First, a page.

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Install tips for Linux Mint with SSD - Page 3

post #21 of 24
Quote:
Originally Posted by Shrak View Post

Yes, unless you delete it and merge it back with your root ( if it'll let you ), been a while since I've deleted specific partitions that weren't going to be reused, lol.

just use gparted or what ever to delete it, then (most likley on a live disk) expand the other partitions to fill the empty space.
post #22 of 24
Thread Starter 
Quote:
Originally Posted by Shrak View Post

Believe so tongue.gif

If you go the reinstall way, choose the manually partition the drive, and just make a partition whatever size you want and use that as the root ( / ) mount point and it'll install the whole system there with no swap tongue.gif

Pretty much how I install all my Arch and Cent systems. Swap is largely not needed these days unless you want that sleep/hibernate crap. As long as you have... 2-4GB of ram you'll likely never use swap ( unless you plan on doing something memory intensive, but for most day-2-day stuff you won't ).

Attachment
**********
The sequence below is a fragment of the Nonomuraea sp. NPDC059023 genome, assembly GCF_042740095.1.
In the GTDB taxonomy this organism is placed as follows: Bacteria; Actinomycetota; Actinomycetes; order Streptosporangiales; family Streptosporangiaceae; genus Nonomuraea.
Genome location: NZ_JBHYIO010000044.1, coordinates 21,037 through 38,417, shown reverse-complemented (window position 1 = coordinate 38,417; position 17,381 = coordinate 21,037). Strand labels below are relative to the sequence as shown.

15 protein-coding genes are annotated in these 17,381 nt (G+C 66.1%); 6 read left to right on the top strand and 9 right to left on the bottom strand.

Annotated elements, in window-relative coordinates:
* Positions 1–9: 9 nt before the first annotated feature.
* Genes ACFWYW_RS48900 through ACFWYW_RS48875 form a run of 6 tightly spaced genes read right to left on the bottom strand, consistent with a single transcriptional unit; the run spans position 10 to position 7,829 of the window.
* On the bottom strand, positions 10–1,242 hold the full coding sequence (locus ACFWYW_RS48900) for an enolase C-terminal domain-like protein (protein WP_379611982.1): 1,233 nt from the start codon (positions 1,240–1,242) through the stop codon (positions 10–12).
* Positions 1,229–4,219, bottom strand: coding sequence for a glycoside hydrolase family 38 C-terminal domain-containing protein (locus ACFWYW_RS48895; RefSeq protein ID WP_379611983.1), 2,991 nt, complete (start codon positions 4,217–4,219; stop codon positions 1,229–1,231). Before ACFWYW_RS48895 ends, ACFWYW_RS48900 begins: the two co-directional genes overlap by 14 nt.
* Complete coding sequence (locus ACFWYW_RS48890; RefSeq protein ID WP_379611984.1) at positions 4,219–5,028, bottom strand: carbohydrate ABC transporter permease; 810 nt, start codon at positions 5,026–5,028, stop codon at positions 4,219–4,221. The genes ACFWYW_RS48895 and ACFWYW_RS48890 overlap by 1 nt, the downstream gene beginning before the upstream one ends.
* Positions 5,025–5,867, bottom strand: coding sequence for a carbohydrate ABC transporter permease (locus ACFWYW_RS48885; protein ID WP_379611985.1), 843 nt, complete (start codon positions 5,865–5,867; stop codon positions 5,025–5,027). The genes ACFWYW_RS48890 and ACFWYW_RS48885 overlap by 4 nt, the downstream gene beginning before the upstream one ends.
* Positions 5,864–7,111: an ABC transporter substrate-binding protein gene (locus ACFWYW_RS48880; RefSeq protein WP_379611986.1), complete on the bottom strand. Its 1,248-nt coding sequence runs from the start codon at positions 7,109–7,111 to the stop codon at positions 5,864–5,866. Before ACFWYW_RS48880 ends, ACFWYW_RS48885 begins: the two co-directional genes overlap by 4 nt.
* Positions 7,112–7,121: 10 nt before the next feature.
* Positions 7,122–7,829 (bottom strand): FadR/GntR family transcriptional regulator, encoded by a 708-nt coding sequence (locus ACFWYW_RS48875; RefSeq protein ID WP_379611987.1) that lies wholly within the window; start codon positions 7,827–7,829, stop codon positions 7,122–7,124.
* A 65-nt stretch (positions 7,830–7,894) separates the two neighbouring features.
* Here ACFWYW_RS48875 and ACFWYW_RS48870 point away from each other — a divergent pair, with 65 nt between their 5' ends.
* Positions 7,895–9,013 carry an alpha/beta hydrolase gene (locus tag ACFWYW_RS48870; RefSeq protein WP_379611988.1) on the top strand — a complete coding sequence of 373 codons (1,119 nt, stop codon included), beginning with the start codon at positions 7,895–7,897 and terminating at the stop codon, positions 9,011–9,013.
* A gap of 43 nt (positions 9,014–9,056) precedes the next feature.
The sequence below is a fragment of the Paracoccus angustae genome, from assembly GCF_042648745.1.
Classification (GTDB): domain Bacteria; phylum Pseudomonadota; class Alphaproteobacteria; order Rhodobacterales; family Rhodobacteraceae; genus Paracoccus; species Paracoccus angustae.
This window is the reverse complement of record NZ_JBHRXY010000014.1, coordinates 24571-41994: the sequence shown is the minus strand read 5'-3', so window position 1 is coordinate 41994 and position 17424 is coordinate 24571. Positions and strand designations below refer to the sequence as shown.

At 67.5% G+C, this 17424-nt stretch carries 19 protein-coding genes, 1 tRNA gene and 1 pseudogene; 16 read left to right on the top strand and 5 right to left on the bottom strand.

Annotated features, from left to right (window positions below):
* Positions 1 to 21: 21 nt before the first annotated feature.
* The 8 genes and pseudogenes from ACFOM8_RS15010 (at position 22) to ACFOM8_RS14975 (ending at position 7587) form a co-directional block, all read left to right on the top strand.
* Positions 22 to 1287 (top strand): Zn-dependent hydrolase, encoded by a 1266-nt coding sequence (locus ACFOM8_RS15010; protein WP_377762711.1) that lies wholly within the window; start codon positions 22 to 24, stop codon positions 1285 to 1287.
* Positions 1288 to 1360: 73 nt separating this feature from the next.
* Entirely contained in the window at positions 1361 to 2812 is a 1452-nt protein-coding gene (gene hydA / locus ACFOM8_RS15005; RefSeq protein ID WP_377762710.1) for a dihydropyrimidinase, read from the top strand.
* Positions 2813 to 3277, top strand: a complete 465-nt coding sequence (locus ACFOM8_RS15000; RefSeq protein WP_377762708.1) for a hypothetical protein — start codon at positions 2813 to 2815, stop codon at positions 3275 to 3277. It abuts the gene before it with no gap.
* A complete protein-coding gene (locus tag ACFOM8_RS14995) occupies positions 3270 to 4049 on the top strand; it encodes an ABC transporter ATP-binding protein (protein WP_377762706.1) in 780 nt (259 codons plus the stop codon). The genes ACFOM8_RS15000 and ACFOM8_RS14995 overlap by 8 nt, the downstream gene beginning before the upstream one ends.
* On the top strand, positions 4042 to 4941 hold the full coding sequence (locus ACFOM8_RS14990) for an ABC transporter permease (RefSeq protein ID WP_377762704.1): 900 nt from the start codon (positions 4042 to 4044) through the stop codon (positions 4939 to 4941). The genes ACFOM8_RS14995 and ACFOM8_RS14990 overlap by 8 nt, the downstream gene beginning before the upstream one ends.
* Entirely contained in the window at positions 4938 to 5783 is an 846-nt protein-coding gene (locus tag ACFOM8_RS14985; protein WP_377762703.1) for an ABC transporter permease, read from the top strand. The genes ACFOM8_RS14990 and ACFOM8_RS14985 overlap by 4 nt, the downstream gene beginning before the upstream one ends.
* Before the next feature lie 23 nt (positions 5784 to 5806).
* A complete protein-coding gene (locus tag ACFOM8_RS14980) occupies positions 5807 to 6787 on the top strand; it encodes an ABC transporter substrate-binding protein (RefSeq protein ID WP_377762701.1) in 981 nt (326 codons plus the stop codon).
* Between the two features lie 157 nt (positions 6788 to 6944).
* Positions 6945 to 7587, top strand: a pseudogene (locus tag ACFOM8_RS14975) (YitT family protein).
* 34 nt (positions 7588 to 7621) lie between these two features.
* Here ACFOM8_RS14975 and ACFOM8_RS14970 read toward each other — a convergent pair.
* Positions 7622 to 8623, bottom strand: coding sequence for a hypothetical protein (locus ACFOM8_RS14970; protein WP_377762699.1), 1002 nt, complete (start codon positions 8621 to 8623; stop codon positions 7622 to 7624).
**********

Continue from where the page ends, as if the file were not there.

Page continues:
Thank you. I'll do a clean install later today. I don't even use a full gig of RAM on this laptop. I surf the web, watch movies, listen to music, starting to mess a little bit with blender and some minor photo editing in linux.. but It never tasks this little guy very much..

Its pretty snappy for an older dual core Centrino. The SSD really put some pep in it.

Gparted worked like a charm no fresh install needed.
Edited by KhaoticKomputing - 2/20/13 at 6:57pm
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post #23 of 24
Adding the option 'noatime' to your fstab could cut down on the number of writes as well. It has to do with it updating the metadata of files when they're accessed. Less writes = better SDD life.

You could also move your web browser's cache to RAM to again cut down on writes and speed up your browser.
For Chromium: Tutorial
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post #24 of 24
Quote:
Originally Posted by Bielijbog View Post

Adding the option 'noatime' to your fstab could cut down on the number of writes as well. It has to do with it updating the metadata of files when they're accessed. Less writes = better SDD life.

You could also move your web browser's cache to RAM to again cut down on writes and speed up your browser.
For Chromium: Tutorial

What I've read is that using relatime is better than using noatime, because with noatime your last access time could end up prior to you last modification time and might cause some problems for some programs. Where as relatime won't update the access time until you modify a file in which case it makes it the time that you modified it.
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